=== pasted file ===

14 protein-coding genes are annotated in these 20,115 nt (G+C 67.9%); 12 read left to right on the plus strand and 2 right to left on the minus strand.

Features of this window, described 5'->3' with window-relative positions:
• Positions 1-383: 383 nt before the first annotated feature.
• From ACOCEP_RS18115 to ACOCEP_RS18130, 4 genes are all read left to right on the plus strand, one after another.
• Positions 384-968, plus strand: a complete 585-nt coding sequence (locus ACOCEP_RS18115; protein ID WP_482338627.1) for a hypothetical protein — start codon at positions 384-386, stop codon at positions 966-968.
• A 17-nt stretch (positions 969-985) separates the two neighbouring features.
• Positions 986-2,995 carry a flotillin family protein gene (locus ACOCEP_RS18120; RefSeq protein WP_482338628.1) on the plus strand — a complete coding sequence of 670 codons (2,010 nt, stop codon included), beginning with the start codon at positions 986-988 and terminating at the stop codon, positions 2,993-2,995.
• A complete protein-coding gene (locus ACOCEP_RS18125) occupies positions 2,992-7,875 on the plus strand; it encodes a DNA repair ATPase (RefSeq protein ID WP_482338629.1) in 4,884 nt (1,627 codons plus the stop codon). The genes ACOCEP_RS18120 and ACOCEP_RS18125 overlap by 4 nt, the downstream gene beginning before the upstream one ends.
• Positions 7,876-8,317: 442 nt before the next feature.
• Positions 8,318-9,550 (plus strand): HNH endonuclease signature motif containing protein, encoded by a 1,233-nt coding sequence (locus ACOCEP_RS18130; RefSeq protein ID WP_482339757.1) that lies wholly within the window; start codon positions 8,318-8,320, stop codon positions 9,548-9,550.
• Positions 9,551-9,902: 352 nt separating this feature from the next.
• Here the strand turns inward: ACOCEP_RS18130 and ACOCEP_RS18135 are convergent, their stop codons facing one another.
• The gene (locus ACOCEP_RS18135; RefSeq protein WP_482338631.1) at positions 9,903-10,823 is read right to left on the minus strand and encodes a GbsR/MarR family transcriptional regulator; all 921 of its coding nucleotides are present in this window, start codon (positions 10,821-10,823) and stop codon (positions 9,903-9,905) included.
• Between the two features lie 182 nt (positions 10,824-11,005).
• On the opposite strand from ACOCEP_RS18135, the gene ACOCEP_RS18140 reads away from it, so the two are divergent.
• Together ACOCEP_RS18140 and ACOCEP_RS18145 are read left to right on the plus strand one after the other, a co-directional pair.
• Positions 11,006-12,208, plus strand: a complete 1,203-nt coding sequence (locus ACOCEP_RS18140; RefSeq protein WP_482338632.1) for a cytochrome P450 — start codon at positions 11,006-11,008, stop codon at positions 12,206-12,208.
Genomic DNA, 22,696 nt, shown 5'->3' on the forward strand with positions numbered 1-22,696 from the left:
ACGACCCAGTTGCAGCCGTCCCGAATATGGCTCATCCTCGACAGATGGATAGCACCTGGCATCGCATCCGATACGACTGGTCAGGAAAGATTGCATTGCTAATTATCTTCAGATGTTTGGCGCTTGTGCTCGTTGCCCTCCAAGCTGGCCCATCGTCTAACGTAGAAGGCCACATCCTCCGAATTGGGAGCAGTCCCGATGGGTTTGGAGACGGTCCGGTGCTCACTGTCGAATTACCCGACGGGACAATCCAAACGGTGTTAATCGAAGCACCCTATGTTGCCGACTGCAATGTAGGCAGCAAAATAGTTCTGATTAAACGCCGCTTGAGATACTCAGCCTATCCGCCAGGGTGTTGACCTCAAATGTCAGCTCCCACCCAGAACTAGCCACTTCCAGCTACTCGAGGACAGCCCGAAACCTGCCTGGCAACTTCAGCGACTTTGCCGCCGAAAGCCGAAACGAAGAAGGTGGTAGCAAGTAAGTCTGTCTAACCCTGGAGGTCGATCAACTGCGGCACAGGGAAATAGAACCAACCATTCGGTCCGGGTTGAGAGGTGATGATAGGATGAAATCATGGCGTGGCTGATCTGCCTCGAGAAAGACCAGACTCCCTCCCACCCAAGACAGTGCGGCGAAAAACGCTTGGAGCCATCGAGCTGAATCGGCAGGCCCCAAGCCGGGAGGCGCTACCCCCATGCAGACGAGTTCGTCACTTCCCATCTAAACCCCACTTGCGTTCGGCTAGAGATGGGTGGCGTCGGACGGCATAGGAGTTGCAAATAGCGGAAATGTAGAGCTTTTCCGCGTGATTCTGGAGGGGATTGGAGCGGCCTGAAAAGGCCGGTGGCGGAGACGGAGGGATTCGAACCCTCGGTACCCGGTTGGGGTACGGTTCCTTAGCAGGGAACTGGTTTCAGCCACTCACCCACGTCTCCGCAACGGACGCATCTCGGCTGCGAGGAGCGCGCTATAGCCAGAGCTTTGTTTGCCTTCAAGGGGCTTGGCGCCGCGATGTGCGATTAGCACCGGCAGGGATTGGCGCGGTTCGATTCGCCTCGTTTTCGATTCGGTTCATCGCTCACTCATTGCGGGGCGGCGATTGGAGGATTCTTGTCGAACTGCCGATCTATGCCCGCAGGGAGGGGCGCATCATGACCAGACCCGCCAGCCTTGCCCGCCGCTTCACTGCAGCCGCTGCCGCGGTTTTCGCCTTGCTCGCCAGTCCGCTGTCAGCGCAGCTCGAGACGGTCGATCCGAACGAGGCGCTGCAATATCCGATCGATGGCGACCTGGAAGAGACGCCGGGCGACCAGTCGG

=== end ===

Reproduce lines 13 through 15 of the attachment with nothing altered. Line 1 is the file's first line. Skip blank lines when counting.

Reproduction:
• The gene (locus ACOCEP_RS18135; RefSeq protein WP_482338631.1) at positions 9,903-10,823 is read right to left on the minus strand and encodes a GbsR/MarR family transcriptional regulator; all 921 of its coding nucleotides are present in this window, start codon (positions 10,821-10,823) and stop codon (positions 9,903-9,905) included.
• Between the two features lie 182 nt (positions 10,824-11,005).
• On the opposite strand from ACOCEP_RS18135, the gene ACOCEP_RS18140 reads away from it, so the two are divergent.